Memorial Day Safety

With Memorial Day fast approaching, you are likely scrambling to make sure that your home is ready for guests and festivities. The guest list is complete and the pantry is stocked but there is still one thing to keep in mind before you’re ready to party: safety.

Kids at the swimming pool

Creating a safe environment for your party will simply make your party better! Fewer worries means that you can relax and enjoy time with friends and family. Below is an easy to follow checklist of a few common safety concerns:

  • Grilling is a popular Memorial Day pastime. While getting the coals going may seem like your biggest challenge, there are a few other things to keep in mind. Avoid placing grills on inflammable surfaces. Even decks, particularly those that are painted or varnished, can pose a fire hazard when sparks and embers escape. At least one person should monitor the grill at all times and dispose of used coals properly.
  • When the sun sets, families often head out to local fairgrounds for fireworks. If you’ll continue the party at home, check local fire ordinances before using flares, sparklers, or fireworks. When conditions are dry, even the smallest spark can lead to danger.
  • To prepare your food safely, avoid cross-contamination. Use a separate cutting board for raw meats, fruits and vegetables especially if the fruits and vegetables will not be cooked.
  • Also be mindful of food allergies. Use a separate cutting board, utensils, and cookware when preparing items for those who suffer from severe allergic reactions.
  • Many kids love splashing and swimming in the water during Memorial Day celebrations. Unsupervised play is the leading cause of water-related injuries and fatalities amongst children. Ensure that there is at least one adult chaperone with children at all times and, at best, that a life guard is present.

Enjoy a safe and happy Memorial Day weekend.

Protecting your personal property and identity

For personal property protection and liability coverage in cases of fire, weather damage, robbery and more ResidentShield Renters Insurance has you covered, but more and more we are seeing the importance of protecting yourself against identity theft. Now more than ever, renters must be aware of potential access points to their information in the real world and online.

watch for password theft

According to, identity theft affects more than 8 million Americans. While that number is woefully high, fraudulent activities have decreased since their record high of 55.7 billion worldwide in 2006. Much of the decline can be attributed to institutions’ and businesses’ increased security investments to protect clients. The wise actions of residents also contribute to a significant portion of the decline.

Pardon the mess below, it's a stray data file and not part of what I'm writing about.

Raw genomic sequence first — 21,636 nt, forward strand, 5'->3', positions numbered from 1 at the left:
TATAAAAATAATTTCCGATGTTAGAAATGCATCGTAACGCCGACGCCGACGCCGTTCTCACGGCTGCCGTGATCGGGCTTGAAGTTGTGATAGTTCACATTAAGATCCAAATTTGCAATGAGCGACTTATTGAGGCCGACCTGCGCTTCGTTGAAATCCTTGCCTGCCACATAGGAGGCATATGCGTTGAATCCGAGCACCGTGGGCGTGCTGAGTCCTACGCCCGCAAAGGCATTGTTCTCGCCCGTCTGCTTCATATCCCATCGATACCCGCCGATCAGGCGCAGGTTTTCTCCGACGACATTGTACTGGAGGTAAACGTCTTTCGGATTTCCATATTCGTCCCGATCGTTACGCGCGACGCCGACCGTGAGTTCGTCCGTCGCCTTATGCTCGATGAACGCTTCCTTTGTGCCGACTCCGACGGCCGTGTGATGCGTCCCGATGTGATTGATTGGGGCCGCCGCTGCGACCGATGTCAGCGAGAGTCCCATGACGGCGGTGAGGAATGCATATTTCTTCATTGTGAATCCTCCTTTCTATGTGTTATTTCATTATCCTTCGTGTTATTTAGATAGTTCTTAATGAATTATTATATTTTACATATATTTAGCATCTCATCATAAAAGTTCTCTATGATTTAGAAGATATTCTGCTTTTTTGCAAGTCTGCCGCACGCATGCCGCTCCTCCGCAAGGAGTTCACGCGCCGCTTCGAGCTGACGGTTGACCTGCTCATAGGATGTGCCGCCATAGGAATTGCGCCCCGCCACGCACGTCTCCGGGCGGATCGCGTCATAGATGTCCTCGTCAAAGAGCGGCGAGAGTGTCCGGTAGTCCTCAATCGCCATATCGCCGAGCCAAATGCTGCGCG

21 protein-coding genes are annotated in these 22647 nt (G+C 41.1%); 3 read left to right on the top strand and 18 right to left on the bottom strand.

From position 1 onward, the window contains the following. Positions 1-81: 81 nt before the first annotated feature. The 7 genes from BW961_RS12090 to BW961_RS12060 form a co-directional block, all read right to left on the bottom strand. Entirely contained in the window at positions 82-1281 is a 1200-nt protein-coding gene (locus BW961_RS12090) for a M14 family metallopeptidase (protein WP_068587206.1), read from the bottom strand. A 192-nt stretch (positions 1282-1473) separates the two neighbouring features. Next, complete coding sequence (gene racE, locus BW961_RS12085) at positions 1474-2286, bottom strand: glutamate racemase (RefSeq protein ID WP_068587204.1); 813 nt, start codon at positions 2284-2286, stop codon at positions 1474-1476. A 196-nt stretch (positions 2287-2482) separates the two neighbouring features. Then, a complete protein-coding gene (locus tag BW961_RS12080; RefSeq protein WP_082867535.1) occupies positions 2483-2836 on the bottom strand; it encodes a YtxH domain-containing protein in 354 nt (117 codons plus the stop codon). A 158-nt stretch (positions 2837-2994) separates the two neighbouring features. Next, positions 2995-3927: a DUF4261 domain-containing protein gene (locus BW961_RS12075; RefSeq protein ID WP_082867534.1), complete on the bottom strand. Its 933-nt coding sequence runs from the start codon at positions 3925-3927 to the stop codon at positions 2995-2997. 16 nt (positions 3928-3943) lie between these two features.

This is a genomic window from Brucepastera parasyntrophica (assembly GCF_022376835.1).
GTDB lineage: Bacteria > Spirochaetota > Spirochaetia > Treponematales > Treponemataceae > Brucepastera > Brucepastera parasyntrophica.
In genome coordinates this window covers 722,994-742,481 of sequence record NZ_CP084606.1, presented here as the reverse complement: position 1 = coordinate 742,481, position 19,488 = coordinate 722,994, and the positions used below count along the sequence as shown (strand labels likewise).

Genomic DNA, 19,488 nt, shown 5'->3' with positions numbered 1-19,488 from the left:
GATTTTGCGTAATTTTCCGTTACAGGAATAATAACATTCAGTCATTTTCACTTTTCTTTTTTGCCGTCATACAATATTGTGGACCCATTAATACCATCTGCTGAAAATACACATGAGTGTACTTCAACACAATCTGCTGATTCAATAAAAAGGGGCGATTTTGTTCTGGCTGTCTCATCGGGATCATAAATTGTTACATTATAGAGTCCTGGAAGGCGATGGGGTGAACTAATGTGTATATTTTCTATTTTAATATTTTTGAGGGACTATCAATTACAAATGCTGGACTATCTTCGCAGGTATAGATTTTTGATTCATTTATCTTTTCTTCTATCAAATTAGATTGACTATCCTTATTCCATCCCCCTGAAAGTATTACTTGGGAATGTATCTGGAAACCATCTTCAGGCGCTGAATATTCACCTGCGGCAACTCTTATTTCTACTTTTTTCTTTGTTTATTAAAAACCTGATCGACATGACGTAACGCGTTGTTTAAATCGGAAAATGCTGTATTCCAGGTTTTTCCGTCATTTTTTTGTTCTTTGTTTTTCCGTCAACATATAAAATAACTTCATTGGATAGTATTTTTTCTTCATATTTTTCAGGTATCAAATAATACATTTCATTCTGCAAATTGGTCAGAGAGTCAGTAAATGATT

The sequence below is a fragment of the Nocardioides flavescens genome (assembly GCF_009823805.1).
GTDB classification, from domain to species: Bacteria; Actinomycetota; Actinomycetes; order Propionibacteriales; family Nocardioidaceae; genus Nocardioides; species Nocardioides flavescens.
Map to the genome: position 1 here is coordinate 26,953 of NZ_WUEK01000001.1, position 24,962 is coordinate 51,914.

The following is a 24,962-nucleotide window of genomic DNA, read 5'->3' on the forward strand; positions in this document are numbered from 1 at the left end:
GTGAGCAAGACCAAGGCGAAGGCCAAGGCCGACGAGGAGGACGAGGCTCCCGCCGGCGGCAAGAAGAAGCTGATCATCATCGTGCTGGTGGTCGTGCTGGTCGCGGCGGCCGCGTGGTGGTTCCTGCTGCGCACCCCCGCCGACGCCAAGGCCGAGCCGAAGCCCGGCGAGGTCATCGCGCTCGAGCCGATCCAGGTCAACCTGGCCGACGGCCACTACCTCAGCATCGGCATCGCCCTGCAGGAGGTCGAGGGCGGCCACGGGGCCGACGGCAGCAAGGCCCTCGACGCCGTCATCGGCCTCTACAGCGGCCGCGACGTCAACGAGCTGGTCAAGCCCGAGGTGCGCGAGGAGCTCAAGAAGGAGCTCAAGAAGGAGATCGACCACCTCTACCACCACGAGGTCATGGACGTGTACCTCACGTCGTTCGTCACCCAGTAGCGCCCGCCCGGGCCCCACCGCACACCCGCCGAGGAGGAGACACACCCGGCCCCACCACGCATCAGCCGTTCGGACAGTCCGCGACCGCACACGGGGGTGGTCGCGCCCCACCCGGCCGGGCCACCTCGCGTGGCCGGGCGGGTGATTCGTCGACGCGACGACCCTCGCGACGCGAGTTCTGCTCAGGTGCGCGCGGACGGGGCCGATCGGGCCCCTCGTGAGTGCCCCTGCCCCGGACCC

There are a few simple things that you can do to protect your identity at home, on the internet and in your neighborhood:

  • Shred unwanted financial and personal documents instead of simply placing them in the trash.
  • Completely clear cookies, history, and all system caches on public computers after use.
  • Never access online banking on public computers. Technology exists to let remote users view your screen and any information that your type into a field whiles you’re online.
  • If you do not plan to buy a home, car, or other large investment in the near future, consider freezing your credit. This prevents the unauthorized opening of additional lines of credit in your name.
  • While on the web, don’t bother with “You’ve Won…” banners. No one wants to give you anything for free. Best case scenario is that you’re caught filling out a grueling survey. Worst case scenario is that you click the banner and inadvertently download spyware, viruses, and other dangers to your system.
  • If you’re filing your taxes at a center, take a thorough look around before accepting service. How are documents stored? Are files easily accessible to anyone passing by?

When it comes to storing personal property and documentation within your rental, keep these points in mind.

  • Keep copies of personal documents in a safe place outside of the home, like a safe deposit box.
  • Ensure that sensitive documents within the home are in a secure, obscure location.


Transferring renter’s insurance to your new apartment

Moving to a new location doesn’t necessarily mean that you’ll need a new insurance policy or provider. With Resident Shield, it’s easy to transfer your coverage to your new home.

couple moving

Within the State

Moving into a new apartment is hectic enough without worrying about your renters insurance. (You just want to make sure that the rental truck delivers all of your possessions promptly and intact!)  To make life easier, Resident Shield has created a convenient system for transferring your policy to your new apartment. Simply give us a call at 1-800-566-1186. A specialist will note your new address and you’re done! Resident Shield will send a proof of insurance document to the new management office on your behalf.

It’s common to buy new items when moving to a new apartment. When you call, notify the representative of any recent purchases such as appliances, entertainment equipment, furniture, etc. These could increase the estimated value of your possessions. You’ll want to make sure that they’re covered, too.

Out of State

Renters that relocate out of state can follow the same procedure. Give us a call with your new address and any additions and we will handle the rest. Keep in mind, however, that premiums are different from state to state. You may experience an increase or decrease in your premium once you move, though your coverage remains the same.

New roommate

If your change in location has also resulted in a new roommate, let us know immediately. Up to two adults roommates (including spouses) can be placed on your policy as insured persons. It is important to keep this information up to date to ensure proper coverage.